The myths that surround weight lifting are numerous. These myths have developed over the years, and are hard to dispel.
I’m going to explore some of them here. There are many more than the ones listed here, but these are the most common and misunderstood ones.
I’ll Get Too Big If I Lift Weights
Usually, this is believed by the person with the least amount of inclination, capability and determination to work hard and get big. It’s just a lame excuse. Often women fall into this category, thinking somehow that they’re going to get big muscles from lifting weights. Nothing could be further from the truth.
Do you really think those guys that are professional body builders got those muscles by going to the gym only for an hour 3 days a week??! NOPE!! The guy on the left spends his entire life at the gym.
Gaining lots of muscle is a task that requires dedication, commitment and lots and lots of healthy eating. It doesn’t come easily and it doesn’t come quickly.
I’m Too Old To Lift Weights
Weight lifting is beneficial for men and women from puberty to 99. I do mean that. It’s good for everyone.
There have been numerous studies that show strength training can slow the aging process, help stability as people age, stop the loss of bone mass, increase cardiovascular health and generally contribute to a greater quality of life.
Everyone over the age of 50 should be lifting weights or doing some sort of strength training to improve the quality of their life by keeping their bodies healthy and fit.
Here is a workout routine designed for men over 60.
My Muscles Will Turn to Fat If I Stop Lifting
Here’s what happens.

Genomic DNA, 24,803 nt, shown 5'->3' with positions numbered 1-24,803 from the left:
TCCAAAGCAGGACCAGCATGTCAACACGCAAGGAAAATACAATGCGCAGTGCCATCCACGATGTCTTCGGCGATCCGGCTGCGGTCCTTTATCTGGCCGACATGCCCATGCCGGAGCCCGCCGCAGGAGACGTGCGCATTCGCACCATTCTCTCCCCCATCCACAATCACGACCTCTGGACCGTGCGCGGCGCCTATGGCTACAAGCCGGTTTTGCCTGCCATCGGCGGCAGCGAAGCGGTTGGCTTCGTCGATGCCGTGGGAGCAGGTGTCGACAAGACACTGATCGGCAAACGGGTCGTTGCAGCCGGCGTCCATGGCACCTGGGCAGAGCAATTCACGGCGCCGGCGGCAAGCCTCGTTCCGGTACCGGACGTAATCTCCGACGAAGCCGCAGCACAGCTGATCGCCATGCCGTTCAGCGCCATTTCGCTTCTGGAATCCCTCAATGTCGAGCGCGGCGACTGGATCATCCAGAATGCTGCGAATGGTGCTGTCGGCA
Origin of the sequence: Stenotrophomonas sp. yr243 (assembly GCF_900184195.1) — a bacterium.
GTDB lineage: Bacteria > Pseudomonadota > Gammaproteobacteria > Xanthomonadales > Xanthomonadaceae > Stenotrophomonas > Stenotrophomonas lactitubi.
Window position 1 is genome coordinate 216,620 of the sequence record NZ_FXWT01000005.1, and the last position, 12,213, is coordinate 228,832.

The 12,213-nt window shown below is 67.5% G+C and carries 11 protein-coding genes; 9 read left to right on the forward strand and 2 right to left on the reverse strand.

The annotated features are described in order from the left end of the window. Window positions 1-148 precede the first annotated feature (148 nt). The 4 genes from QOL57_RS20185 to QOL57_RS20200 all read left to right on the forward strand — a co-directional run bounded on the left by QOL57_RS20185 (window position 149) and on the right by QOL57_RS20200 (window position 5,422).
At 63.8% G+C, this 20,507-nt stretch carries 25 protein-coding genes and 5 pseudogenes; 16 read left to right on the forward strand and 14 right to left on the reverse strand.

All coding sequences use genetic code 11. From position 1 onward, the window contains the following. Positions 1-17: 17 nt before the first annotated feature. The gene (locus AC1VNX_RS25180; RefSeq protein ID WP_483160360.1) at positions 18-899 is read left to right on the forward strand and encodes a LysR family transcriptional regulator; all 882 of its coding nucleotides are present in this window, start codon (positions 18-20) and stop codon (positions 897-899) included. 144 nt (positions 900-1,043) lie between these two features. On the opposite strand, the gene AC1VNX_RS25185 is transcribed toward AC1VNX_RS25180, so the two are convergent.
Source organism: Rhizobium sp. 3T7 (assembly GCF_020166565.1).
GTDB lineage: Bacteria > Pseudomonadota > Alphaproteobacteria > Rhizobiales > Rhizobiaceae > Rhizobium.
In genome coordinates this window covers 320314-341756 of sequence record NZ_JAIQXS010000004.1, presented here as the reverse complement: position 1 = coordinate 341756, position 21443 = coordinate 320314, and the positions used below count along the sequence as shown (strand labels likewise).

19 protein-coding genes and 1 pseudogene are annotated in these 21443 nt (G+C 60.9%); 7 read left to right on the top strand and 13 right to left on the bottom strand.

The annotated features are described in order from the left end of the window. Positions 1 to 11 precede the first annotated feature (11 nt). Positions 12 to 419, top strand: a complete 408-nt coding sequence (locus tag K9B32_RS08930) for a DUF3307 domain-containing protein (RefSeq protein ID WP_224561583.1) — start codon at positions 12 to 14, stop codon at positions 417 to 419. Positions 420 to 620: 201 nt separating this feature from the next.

If you stop working out, your muscles will atrophy (reduce in size and strength) over time, and because you stop working out, you will most probably gain fat, unless you dramatically change your diet to adjust to not working out.
You Have To Lift Heavy To See Results
This debate goes on and on.
The sweet spot is somewhere in the 6 to 15 rep range. Lifting a moderate weight in that rep range creates an optimal balance of muscular tension and metabolic stress.
Lifting a moderate weight in that rep range creates an optimal balance of muscular tension and metabolic stress. That amount of work will maximize your protein synthesis when you consume some protein after your workout. The result will be serious gains in size, strength, and power.
The key is lifting to the point of fatigue or even failure.
A technique that I use and teach is called the Power Triangle method and uses different weights and different rep ranges to maximize the stress on the muscle. The result is better gains in muscle size and strength.
Weight Lifting Will Make You Less Flexible
If done correctly, weight lifting can actually have the opposite effect. Studies show that resistance training improves flexibility.
The key is to work through a full range of motion while lifting. For example, lifting a barbell all the way up and all the way back down during a chest press will help you use the full potential of your chest and shoulders.
Machines are Safer & More Effective Than Free Weights
Weight machines isolate muscles and force your body to move in a single plane of motion, which can limit your range of motion and reduce the amount of good you get from your workout.